As with many of Tenpei Sato’s soundtracks, there are plenty of battle themes as well. Perhaps most unorthodox is “Green Blood,” which focuses on a slower tempo compared to others in the same genre. The piece itself is strings driven with some rock and woodwind elements that add some nice musical texture. More typical is “Detuned Beat” with its rock driven focus and energetic melody. Despite its length, its quite developed and manages to provide a lot of contrast thanks to the piano, brass, and strings used in the accompaniment. “Dramatic Soldier” is an orchestral rock tune with a heroic melody led by piano. It’s an extremely catchy tune but one with a great progression that also incorporates some dramatic elements, as one might expect given the name. Another rock driven tune is “Akuma Battle” that features a memorable melody and some quirky elements alongside its rock focus. My favorite battle theme on the soundtrack is “Runabout” with its Spanish flavor, thanks to the acoustic guitar, and its flamboyant nature. The melody itself, driven by woodwind and strings, is also quite excellent. On the orchestral front is “Heavy Landing,” with its ominous tone. It isn’t as melodically strong as some of the other tunes but it works well for its purpose. “Under Crasher” also is orchestral in nature and is quite dramatic with a nice melody and progression.

The final tune on the soundtrack is the vocal sung by Emi Evans, “A the ha lluri da,” which blends modern Japanese language with her take on a futuristic Welsh. The tune itself is a ballad in style and is hauntingly beautiful. The strings and piano driven tune really manages to convey a lot of emotion and the melody of the chorus is absolutely stunning. The vocals also help to capture the emotion of the instrumentation quite nicely. There is also a piano version of this that closes the first disc of the soundtrack that is equally as beautiful. As a bit of trivia, the vocal was the first tune written for the game and helped craft the story, or so I’m told.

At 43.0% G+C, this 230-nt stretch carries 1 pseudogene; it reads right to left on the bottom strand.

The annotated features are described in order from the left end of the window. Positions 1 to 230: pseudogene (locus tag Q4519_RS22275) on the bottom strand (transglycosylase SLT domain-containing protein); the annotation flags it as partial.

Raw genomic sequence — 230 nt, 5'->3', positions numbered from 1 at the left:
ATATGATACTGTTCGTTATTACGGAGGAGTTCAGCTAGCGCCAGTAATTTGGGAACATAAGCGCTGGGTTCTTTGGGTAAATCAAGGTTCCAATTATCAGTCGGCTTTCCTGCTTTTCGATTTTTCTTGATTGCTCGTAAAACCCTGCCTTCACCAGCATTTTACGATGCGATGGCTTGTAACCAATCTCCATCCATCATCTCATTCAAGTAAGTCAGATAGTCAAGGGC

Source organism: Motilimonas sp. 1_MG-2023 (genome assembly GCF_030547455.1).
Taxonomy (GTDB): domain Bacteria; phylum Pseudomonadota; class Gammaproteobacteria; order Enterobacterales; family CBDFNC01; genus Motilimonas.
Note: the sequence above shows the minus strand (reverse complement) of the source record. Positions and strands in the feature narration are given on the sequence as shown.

The Coven and the Labyrinth of Refrain Original Soundtrack is certainly one of Tenpei Sato’s strongest efforts in recent years. The melodies featured on the album are quite memorable and the range of styles really helps bring a great diversity to the album. Fans of Emi Evans will also be happy to see her featured on the soundtrack as well. For now, this is only obtainable as a pack-in bonus for the PS Vita release of the game in Japan, or from a third party seller on an auction site, but I imagine that if this title is localized for the West, this will also be included in the limited edition, as most of Tenpei Sato’s soundtracks are.

Coven and the Labyrinth of Refrain Original Soundtrack Don Kotowski

Do you agree with the review and score? Let us know in the comments below!


Posted on August 23, 2016 by Don Kotowski. Last modified on August 23, 2016.

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About the Author

Currently residing in Philadelphia. I spend my days working in vaccine characterization and dedicate some of my spare time in the evening to the vast world of video game music, both reviewing soundtracks as well as maintaining relationships with composers overseas in Europe and in Japan.

One Response to Coven and the Labyrinth of Refrain Original Soundtrack

  1. Seriously hoping this one’s released in the west sometime soon!! I’d absolutely love a physical copy of this – what a fantastic score!